Data Security and privacy is important to everyone – not just celebrities. This year, we’ve seen a number of high profile news stories raising the importance of privacy and data security, from the numerous celebrity nudity pictures leaked from Apple iCloud to hackers breaking into Heartbleed and Shellshock – proving that there are vulnerabilities, software backdoors and cyberthreats waiting behind every website logo.
While it may seem that we’re painting a scary picture here, there is a growing trend in people reassessing how secure and private their information really is. Users are questioning just how safety of public WiFi hotspots are. And, quite often it’s we, the user who are the weakest link, so taking simple steps like making sure you have different passwords for different accounts and services, is always a great idea. But for even more peace of mind, there are also applications like VIPole which can also help keep your messages safe and secure.
So how does it work?
VIPole is a premium secure instant messenger service which is designed to keep messaging, voice and video calls secure through the use of strong encryption algorithms – think Google Hangouts with your very own secret agent. Users can contact one another via the mobile data network or WiFi and the software handles the encryption side of things. And, VIPole will even offer the ability to call non VIPole numbers outside, although these will only be partially encrypted. There are other tricks for user which we’ll explain later, but essentially the software is quick and easy to use on Android devices using Android 2.3 and higher. It is available from the Google Play App Store.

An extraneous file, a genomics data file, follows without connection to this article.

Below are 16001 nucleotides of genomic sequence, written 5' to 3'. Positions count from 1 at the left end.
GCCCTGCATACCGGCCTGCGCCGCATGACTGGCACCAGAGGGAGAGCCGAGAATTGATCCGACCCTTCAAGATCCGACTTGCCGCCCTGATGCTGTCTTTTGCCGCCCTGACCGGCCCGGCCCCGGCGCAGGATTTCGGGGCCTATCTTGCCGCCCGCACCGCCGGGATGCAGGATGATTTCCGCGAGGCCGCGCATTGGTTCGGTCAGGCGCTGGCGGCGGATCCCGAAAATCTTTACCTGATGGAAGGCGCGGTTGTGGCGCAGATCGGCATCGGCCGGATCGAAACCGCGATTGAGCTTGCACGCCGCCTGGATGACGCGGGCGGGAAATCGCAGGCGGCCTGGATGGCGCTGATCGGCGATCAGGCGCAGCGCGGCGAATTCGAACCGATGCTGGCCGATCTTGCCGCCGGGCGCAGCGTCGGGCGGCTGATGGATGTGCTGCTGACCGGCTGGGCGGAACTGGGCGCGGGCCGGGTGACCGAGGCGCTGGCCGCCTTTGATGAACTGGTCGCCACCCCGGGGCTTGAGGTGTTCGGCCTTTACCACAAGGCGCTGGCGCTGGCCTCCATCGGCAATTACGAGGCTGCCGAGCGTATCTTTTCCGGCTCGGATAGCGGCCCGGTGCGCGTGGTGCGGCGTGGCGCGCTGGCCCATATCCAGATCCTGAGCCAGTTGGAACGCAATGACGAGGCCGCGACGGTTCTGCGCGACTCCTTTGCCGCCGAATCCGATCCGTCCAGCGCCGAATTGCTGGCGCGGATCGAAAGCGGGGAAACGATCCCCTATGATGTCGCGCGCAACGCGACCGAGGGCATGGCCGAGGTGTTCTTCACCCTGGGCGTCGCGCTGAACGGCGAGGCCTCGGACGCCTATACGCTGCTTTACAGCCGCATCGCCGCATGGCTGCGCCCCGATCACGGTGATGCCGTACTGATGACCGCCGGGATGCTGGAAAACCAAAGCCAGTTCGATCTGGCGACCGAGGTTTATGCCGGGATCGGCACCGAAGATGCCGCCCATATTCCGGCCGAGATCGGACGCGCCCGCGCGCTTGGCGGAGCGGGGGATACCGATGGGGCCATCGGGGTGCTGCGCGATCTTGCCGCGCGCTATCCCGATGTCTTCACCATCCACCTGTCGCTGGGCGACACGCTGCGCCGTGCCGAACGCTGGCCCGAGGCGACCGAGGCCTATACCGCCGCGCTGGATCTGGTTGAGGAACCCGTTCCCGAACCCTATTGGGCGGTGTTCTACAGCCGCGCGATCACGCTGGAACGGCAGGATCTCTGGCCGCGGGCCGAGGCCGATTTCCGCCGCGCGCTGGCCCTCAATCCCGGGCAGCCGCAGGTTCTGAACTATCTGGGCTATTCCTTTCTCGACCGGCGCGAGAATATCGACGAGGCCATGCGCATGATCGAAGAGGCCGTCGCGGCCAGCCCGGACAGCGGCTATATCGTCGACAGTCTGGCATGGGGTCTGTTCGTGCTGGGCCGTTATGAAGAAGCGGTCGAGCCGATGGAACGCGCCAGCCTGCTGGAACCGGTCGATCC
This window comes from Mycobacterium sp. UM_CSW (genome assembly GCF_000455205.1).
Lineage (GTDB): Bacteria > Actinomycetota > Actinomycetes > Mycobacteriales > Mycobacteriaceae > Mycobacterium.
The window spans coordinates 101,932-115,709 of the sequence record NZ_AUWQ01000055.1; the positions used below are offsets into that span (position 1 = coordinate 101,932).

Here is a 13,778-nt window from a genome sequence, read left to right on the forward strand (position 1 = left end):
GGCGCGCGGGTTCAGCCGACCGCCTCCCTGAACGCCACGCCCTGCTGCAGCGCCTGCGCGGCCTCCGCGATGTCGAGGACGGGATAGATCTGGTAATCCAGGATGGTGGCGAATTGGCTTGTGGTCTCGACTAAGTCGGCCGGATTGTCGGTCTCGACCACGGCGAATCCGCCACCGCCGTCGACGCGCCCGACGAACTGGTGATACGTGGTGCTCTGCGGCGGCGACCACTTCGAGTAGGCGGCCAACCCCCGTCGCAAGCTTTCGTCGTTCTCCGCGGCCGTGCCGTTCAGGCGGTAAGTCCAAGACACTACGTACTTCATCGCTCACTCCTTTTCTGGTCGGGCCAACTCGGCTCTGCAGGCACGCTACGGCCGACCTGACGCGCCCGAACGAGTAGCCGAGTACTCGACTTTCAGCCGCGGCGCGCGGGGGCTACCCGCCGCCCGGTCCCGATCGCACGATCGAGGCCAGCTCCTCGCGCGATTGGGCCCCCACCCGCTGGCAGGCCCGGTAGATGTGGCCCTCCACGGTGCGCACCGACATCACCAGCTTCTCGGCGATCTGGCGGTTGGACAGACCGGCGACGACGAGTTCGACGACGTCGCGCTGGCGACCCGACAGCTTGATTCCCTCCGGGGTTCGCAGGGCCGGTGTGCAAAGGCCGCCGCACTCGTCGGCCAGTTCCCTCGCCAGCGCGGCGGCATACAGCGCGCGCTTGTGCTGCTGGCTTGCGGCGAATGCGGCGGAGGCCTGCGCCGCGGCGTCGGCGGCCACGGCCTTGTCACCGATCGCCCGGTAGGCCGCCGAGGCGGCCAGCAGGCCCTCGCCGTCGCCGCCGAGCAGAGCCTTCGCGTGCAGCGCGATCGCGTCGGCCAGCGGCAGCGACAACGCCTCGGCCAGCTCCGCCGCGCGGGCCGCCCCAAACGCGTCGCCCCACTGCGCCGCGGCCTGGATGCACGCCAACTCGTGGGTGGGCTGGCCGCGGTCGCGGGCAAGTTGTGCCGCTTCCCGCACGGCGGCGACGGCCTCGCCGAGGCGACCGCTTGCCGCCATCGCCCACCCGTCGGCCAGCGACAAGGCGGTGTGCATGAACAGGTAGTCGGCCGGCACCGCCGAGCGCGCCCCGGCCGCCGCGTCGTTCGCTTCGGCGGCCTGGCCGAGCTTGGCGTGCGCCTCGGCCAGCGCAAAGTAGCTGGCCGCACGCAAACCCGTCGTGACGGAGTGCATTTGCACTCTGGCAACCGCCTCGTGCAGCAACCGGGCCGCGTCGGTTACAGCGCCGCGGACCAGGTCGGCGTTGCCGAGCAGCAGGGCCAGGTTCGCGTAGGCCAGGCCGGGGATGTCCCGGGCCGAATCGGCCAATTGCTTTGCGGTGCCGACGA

VIPole can be used between individuals or for groups. In group working, you can set up members as server managers, operators and administrators. For non-mobile users, it’s also available for Windows, Mac and LINUX systems plus an Android client, however for this review, we will concentrate on the Android client side of the software. Here’s VIPole’s introduction clip:
The VIPole service uses AES-256 and RSA-3072 data encryption algorithms, which have been cleared for Top Secret encryption by the US Government. Individual keys are generated for encrypting data during transfer and storage when using VIPole. These encryption keys can only be accessed by users with the correct password and secret phrase. Users connect to the servers via a secure network channel using TLS (Transport Layer Security) technology. Hackers beware, VIPole servers are based in enterprise-class data centres in the Netherlands, benefiting from secure physical access and monitored 24 hours seven days a week by teams of network and systems engineers. So, with the exception of off-VIPole network voice calls, all data sent via VIPole is kept safely encrypted en-route between devices using the service.
How much does it cost?
There are three version of VIPole, one being free. There’s a Professional and Business version too, costing from $9 a month for a user, although ask for a quote; discounts may be available for Enterprise or multiple users.
We tried and tested the free version, which comes with the promise of being free of life and gives you 1 GB of encrypted storage space. The only downsides to the free version are: local message storage is not encrypted, it does not allow encrypted video conferencing and you do lose out on some of the more sophisticated features, such as the ability to remote-close other sessions, and for 30 GB of encrypted file storage. These are, however, included in the Professional and Business version.
What’s it like to use?